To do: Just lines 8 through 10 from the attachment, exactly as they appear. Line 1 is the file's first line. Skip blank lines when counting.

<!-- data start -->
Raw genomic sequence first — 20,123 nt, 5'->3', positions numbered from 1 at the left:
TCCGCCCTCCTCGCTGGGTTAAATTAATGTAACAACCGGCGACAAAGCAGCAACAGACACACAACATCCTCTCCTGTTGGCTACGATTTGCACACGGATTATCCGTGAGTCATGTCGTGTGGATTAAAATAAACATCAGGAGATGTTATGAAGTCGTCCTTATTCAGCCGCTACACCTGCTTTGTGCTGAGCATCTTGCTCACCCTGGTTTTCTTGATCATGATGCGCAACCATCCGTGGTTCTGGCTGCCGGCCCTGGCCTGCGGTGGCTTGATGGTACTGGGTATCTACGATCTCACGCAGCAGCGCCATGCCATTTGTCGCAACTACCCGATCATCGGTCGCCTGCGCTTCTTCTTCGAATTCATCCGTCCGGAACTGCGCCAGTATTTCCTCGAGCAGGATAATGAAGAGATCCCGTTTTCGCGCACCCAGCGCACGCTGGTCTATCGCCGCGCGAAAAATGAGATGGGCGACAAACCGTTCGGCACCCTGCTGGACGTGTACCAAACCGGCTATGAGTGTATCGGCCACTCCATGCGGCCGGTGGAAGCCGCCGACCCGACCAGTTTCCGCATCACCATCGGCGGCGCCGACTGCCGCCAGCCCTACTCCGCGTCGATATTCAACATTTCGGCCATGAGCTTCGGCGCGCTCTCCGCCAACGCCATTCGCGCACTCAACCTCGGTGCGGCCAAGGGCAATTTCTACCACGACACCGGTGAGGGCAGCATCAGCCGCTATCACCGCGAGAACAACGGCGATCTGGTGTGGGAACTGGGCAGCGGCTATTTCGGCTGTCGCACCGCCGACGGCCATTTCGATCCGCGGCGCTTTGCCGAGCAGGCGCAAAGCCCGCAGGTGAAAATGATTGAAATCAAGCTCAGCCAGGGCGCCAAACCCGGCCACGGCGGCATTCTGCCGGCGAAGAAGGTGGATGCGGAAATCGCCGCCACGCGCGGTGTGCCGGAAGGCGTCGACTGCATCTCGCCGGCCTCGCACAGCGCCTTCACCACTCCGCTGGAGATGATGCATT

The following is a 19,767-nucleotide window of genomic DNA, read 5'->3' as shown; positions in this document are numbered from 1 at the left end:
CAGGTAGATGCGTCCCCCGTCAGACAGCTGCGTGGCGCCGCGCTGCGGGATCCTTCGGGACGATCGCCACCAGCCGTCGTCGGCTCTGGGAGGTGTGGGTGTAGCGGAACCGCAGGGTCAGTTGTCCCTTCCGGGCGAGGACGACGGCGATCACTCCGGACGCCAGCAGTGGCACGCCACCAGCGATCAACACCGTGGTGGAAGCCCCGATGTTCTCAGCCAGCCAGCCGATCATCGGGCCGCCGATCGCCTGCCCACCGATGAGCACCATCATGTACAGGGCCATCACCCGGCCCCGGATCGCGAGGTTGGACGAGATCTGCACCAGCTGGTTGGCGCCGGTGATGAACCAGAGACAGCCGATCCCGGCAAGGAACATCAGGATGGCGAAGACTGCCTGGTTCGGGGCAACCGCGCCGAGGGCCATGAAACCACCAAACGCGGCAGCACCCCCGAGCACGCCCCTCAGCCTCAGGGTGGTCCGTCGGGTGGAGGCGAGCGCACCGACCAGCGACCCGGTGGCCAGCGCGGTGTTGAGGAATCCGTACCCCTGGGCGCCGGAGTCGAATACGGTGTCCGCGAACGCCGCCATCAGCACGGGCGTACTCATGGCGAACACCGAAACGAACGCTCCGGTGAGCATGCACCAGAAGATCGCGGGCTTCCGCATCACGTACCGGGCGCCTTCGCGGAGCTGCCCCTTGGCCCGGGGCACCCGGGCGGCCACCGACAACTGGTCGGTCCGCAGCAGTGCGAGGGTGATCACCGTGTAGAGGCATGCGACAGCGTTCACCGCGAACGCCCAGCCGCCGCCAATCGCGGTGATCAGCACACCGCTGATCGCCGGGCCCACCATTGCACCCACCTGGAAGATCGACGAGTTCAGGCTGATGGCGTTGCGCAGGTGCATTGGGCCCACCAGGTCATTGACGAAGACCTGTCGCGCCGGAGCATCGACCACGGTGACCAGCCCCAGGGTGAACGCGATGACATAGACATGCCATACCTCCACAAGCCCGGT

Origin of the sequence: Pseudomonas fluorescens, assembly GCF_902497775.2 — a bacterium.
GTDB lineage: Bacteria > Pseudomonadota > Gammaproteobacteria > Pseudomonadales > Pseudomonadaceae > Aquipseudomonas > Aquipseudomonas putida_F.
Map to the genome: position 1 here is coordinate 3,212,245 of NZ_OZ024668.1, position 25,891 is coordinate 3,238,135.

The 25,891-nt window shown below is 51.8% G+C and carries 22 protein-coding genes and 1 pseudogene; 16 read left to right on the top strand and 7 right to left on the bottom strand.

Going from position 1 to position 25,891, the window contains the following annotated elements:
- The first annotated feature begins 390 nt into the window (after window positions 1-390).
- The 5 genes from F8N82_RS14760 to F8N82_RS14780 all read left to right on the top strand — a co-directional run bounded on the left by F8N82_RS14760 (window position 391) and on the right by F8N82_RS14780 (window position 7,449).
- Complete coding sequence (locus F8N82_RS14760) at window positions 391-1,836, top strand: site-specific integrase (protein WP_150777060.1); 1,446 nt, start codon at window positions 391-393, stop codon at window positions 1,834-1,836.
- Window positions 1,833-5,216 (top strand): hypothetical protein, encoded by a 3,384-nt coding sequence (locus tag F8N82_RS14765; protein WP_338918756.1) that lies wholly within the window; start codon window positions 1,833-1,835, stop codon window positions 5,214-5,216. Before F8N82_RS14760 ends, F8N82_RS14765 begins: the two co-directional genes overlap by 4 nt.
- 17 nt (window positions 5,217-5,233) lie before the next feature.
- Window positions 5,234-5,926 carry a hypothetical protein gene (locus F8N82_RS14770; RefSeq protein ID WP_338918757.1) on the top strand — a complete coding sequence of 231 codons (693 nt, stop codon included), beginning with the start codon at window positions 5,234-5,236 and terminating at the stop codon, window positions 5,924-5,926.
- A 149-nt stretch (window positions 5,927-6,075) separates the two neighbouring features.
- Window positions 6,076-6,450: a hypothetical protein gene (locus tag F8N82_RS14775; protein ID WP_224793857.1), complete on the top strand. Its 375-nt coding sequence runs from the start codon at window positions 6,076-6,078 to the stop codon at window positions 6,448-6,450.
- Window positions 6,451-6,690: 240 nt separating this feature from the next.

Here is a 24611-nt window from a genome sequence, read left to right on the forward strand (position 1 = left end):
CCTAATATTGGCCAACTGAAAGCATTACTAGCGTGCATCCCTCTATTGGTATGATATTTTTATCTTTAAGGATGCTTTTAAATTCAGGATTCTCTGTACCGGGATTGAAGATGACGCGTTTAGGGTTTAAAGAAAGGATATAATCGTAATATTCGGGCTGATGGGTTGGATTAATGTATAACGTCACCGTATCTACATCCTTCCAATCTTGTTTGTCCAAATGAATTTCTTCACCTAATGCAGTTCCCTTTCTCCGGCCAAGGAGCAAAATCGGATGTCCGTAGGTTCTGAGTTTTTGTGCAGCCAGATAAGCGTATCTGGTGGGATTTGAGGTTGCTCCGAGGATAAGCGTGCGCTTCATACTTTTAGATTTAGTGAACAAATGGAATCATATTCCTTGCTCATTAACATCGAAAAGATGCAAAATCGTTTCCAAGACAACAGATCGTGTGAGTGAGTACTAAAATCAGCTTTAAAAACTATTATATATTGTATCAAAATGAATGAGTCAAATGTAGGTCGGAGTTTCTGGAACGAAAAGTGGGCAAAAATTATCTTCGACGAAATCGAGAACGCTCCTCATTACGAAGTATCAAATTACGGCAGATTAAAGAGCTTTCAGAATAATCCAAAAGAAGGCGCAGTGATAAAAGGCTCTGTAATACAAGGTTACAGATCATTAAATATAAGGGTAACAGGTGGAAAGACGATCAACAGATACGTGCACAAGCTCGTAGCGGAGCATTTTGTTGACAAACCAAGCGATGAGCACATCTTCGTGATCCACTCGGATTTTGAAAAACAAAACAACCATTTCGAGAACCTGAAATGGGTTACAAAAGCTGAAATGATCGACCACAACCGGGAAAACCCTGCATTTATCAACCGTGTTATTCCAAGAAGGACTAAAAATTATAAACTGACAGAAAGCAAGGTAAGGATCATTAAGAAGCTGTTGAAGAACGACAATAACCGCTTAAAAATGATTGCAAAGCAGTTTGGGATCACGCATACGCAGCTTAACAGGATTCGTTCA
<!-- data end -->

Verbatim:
The 25,891-nt window shown below is 51.8% G+C and carries 22 protein-coding genes and 1 pseudogene; 16 read left to right on the top strand and 7 right to left on the bottom strand.

Going from position 1 to position 25,891, the window contains the following annotated elements:
- The first annotated feature begins 390 nt into the window (after window positions 1-390).